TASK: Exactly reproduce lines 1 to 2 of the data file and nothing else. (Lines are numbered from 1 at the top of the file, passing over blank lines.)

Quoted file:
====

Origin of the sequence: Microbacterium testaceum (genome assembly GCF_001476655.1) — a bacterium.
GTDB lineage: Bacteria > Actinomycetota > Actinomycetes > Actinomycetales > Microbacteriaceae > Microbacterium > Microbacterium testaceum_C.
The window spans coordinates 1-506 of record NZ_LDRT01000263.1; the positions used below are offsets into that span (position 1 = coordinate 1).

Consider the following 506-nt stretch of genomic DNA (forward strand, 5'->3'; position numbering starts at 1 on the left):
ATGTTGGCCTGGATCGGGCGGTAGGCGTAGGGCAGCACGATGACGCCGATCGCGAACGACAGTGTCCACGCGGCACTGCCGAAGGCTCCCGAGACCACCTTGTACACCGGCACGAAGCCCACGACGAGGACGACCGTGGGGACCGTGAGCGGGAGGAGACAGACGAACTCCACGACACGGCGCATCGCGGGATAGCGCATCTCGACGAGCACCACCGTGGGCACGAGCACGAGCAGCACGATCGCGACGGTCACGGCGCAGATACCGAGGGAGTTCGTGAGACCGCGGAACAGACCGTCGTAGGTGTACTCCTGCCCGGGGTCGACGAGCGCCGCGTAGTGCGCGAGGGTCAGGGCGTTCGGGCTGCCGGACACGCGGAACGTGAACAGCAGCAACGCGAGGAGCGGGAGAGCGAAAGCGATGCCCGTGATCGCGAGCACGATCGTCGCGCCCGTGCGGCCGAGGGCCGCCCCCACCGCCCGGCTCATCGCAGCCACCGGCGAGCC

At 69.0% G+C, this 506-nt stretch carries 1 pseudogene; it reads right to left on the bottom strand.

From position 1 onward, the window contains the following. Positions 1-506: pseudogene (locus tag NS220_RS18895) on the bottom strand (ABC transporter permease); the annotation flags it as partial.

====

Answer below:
Origin of the sequence: Microbacterium testaceum (genome assembly GCF_001476655.1) — a bacterium.
GTDB lineage: Bacteria > Actinomycetota > Actinomycetes > Actinomycetales > Microbacteriaceae > Microbacterium > Microbacterium testaceum_C.